[Sundance 2024] BETWEEN THE TEMPLES -- Awkward Comedy Features Great Performances by Jason Schwartzman and Carol Kane
Review by Sean Boelman
Sometimes, the best humor comes from situations that are incredibly uncomfortable to watch. With turns from Jason Schwartzman and Carol Kane that rank among the best work of both their illustrious careers, Between the Temples is a cringe comedy that gets a lot of laughs, but never loses sight of its emotional core.
The film follows a recently widowed cantor in a Jewish temple experiencing a crisis of faith who has an unexpected change in perspective on life when his music teacher from grade school enrolls in his bat mitzvah class. Silver and C. Mason Wells’s script has quite a few elements we have seen before, but not exactly in this combination, making the film feel pretty refreshing.
At first, Silver’s decision to shoot the film on 16mm feels slightly off-putting. It gives the film (what seems to be) a needlessly retro vibe, contrasting with some of the more modern elements of the story and humor, such as mentions of Jdate. However, in the final act, when sweetness gives way to anxiety, the aesthetic choices begin to make a lot more sense.
For the first hour or so of the film, it moves along leisurely, taking several tangents that seem only to delay the inevitable. Although the film threatens to go entirely off-course a few times, it’s easy to be drawn back in by its lighthearted charm — that is, until the time bomb finally explodes in a hilarious climax that is one of the funniest scenes you will see all year.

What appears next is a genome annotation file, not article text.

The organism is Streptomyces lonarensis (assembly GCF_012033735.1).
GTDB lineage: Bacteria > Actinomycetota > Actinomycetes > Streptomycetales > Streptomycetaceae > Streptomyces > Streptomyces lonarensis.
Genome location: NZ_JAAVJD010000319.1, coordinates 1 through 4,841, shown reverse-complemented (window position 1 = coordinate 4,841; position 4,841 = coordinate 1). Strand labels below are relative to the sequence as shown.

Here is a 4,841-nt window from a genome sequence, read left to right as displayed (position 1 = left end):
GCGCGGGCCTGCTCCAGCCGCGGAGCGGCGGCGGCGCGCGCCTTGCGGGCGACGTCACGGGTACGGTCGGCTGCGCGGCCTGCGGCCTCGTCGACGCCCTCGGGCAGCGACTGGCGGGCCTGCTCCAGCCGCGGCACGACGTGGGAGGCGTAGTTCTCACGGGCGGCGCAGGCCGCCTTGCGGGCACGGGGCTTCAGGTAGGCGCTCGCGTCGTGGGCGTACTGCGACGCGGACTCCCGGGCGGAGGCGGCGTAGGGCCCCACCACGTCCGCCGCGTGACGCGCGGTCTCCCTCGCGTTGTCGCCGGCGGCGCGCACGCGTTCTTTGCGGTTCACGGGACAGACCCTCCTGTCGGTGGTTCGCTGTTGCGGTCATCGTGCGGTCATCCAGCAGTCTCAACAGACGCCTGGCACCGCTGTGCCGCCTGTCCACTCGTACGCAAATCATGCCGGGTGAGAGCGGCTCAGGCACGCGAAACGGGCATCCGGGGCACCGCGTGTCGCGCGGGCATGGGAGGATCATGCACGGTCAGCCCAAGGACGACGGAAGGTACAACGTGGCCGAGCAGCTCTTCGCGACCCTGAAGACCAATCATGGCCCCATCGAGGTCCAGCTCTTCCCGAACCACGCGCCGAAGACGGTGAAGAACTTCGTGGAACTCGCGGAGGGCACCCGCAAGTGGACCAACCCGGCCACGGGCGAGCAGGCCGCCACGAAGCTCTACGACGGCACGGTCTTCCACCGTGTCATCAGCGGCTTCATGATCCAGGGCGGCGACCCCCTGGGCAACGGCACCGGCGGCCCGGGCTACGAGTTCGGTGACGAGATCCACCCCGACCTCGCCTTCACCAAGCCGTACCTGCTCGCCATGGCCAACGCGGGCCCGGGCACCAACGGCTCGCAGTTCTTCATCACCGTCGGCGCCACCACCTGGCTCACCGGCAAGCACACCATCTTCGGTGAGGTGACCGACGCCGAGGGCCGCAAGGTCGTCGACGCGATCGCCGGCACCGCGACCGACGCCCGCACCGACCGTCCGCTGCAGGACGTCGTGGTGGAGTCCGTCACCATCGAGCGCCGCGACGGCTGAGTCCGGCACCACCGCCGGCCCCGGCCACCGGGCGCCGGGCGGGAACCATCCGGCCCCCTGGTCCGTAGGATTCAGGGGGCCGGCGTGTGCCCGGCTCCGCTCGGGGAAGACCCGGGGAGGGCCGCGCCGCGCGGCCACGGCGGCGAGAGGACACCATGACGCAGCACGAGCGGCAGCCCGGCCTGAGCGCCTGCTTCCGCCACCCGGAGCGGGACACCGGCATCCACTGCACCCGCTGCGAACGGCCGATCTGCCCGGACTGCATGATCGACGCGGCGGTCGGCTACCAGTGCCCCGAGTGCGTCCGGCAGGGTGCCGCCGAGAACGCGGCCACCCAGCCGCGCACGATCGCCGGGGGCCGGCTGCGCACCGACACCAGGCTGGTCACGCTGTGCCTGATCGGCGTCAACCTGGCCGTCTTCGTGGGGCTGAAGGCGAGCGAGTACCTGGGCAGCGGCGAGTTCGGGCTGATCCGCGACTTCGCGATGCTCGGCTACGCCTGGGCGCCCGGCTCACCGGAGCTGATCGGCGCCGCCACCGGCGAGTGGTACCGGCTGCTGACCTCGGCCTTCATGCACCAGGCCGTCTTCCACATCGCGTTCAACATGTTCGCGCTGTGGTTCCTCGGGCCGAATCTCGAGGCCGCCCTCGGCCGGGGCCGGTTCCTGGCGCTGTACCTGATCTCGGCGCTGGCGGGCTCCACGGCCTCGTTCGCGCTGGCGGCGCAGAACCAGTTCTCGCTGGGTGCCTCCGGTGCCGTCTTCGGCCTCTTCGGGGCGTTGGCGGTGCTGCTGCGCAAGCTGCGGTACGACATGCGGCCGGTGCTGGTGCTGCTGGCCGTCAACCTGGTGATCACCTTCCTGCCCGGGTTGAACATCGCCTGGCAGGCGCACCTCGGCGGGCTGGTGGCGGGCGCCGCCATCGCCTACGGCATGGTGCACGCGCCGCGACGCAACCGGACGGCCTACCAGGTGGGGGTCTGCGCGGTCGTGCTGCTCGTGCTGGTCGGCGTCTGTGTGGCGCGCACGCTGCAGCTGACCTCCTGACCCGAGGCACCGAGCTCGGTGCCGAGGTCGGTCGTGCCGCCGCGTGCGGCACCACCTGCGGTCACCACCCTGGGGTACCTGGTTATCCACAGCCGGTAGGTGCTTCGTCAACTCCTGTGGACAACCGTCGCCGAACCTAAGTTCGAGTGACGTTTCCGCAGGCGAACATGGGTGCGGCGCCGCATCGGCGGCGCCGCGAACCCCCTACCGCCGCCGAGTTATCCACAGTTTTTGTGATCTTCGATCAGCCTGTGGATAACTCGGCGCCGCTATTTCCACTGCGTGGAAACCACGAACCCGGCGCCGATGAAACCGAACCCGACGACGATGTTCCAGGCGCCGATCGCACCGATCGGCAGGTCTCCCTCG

Whether or not you find Between the Temples enjoyable will depend on how funny you find cringe comedy. The first two-thirds have a good laugh here or there with an uncomfortable situation, but in the final thirty minutes, if you find awkwardness funny, you’ll laugh incredibly hard while covering your eyes out of secondhand embarrassment.
Jason Schwartzman has hardly been better than he is here. Thanks to his work with Wes Anderson, cinephiles are probably most used to seeing deadpan-style humor from the character actor. And last year’s Anderson film, Asteroid City, allowed him to tap into his more vulnerable side. In Between the Temples, Schwartzman shows that vulnerability while also showcasing a more oafish type of humor than usual — and yet, he’s as charming as always.
Carol Kane is so well-cast in the film that it feels like the role was almost written for her. She’s the epitome of lovable, but she also has the quality of a live wire that this role calls for. The one casting that feels a little off is Dolly De Leon, who feels entirely underused in a role that doesn’t have much humor or screen time.
For much of its runtime, Between the Temples is a charming and funny little film, but in the third act, it turns into something gut-bustingly hilarious. Offering both humor and heart in spades, Nathan Silver’s latest is a can’t-miss — so long as you have a stomach for incredibly awkward situations.
Between the Temples screened at the 2024 Sundance Film Festival, which ran January 18-28 in-person in Park City, UT and online from January 25-28.